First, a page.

Play It Sam: Moments That Made The Movies Chances are that any movie that endures contains a moment or more — a line, a look — that people talk about, imitate and repeat. Host Scott Simon talks to film critic David Thomson about his new book, Moments that Made the Movies, which looks at the signature scenes from some of our greatest films.

Play It Sam: Moments That Made The Movies

Play It Sam: Moments That Made The Movies

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Chances are that any movie that endures contains a moment or more — a line, a look — that people talk about, imitate and repeat. Host Scott Simon talks to film critic David Thomson about his new book, Moments that Made the Movies, which looks at the signature scenes from some of our greatest films.


This is WEEKEND EDITION, from NPR News. I'm Scott Simon. Movies are moments. They're whole stories, of course, often lasting three and four hours. But chances are that any movie that endures contains a moment or more; a line, a look that people talk about, imitate and repeat - sometimes until it drives people out of their minds. David Thompson, film critic of The New Republic, has a new book out in which he chooses dozens of movie moments that stay in our minds, become a part of our language and the way we can see the world. His new book is "Moments that Made the Movies." David Thomson joins us from the studios of KQED in San Francisco. Thanks so much for being with us.

DAVID THOMSON: Well, thank you for having me.

SIMON: It's hard not to begin with "Casablanca," isn't it?

THOMSON: You can begin there, certainly, yes.


SIMON: Yeah, you wouldn't take the bait.

THOMSON: It's full of lines. It's full of lines. And it's a film that is remembered, I think, principally now as quotations. It's sort of like a Shakespeare play. It strings together. And if you ask people to actually sit down and write out a synopsis of the plot, I think they'd have trouble. But they probably could remember 10 or a dozen lines or moments or looks from the film.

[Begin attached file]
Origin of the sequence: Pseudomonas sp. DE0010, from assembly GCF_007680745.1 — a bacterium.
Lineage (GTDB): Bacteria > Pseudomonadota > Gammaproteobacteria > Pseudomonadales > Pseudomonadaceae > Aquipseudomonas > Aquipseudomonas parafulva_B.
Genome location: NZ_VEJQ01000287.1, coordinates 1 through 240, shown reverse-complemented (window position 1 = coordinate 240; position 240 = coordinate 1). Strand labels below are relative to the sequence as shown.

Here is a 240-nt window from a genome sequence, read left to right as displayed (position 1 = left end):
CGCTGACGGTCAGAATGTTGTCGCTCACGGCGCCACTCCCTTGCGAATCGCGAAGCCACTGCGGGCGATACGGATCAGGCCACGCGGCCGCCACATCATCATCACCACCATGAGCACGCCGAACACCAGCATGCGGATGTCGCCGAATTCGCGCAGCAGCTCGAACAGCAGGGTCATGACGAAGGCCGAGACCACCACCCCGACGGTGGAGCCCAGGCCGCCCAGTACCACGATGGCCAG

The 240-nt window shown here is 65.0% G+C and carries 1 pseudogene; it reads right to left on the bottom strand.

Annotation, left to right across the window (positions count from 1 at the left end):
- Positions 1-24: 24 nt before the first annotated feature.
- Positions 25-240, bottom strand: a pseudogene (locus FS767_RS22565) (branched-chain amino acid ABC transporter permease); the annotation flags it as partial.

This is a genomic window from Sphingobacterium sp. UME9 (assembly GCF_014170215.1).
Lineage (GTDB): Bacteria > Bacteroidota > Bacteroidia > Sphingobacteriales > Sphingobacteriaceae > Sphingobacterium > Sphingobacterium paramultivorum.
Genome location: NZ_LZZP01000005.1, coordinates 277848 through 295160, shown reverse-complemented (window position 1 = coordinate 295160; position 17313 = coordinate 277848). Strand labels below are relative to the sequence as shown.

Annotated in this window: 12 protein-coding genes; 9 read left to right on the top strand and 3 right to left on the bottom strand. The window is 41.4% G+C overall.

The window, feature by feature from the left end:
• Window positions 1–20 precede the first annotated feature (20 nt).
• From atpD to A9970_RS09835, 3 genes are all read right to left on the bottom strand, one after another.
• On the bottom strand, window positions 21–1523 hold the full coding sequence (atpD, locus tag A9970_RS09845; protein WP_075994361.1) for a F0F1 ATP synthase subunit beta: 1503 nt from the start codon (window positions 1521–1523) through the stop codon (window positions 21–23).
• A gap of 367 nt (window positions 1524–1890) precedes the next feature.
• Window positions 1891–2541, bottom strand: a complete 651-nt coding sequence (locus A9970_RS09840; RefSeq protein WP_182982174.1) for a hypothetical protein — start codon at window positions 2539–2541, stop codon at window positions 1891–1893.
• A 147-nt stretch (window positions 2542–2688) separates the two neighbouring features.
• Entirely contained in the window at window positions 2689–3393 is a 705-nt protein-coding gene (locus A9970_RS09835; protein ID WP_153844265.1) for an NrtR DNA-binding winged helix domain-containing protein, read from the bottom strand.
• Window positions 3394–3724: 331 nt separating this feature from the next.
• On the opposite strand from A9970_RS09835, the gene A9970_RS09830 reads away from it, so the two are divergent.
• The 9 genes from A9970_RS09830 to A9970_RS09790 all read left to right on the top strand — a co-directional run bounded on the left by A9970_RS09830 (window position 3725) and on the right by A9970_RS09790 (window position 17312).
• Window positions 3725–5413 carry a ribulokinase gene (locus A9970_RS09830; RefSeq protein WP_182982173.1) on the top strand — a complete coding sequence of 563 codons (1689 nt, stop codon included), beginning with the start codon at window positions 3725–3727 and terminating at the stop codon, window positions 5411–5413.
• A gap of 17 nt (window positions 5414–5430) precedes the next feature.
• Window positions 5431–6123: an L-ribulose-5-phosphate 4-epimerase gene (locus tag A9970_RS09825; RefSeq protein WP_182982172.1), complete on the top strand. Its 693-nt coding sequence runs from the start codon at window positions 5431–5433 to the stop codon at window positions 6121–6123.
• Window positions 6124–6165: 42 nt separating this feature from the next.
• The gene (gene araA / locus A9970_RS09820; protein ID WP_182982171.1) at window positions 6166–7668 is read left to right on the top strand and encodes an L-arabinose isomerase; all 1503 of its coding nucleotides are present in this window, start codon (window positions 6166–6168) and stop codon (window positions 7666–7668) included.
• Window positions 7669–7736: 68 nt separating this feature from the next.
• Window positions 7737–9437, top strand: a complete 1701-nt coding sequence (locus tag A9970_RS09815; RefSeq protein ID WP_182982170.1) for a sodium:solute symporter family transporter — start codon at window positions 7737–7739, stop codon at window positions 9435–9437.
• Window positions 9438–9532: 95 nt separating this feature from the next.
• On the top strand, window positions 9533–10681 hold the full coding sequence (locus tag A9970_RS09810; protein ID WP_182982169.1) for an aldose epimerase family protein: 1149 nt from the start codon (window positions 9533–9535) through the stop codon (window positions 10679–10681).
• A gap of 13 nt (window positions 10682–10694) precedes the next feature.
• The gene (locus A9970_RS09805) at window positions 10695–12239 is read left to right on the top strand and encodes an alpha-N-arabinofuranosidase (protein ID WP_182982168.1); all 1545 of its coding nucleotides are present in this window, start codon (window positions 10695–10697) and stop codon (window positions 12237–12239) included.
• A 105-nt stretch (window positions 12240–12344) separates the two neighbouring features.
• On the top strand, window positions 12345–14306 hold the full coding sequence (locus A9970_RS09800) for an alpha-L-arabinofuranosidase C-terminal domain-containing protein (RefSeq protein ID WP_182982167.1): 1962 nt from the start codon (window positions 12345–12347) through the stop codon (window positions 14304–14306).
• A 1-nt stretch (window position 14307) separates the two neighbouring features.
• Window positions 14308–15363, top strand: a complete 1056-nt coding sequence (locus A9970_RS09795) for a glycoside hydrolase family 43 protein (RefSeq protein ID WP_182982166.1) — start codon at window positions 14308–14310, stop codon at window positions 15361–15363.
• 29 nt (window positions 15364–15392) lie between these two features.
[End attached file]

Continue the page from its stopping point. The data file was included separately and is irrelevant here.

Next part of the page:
SIMON: Let's try and describe your moment: Ilsa and her husband, Victor Laszlo, walk into Rick's Place.


THOMSON: It's the most famous of all. It's the playing of the tune, and it's Dooley Wilson at the piano, and it's Bogart - Rick - hearing the song; and she's had it played to lure him out.


THOMSON: And it's the look between them when they confront each other; and we're off into a romance that remembers their past, and poses the great question of what is going to become of them, what will happen in the course of the film?


SIMON: You say, at one point, that movies can be out of the control of the several people making them.


SIMON: May I get you to expand on that?

THOMSON: Well, I think that the people who make movies are very proud of their power. I think very often, the public makes the movie in that the public identifies something and says that's what the movie is really about, whereupon everybody on the movie sort of falls in place and says, well of course, that's what it was about. We always intended that.

SIMON: I want to ask you about Hitchcock's 1960 film, "Psycho." As a matter of fact, let's cue the music.


SIMON: But we're not going to play the shower scene. (Laughter) Let's assure people that. You'll be able to shower safely this morning. Tell us about this scene, 'cause you don't choose the shower scene.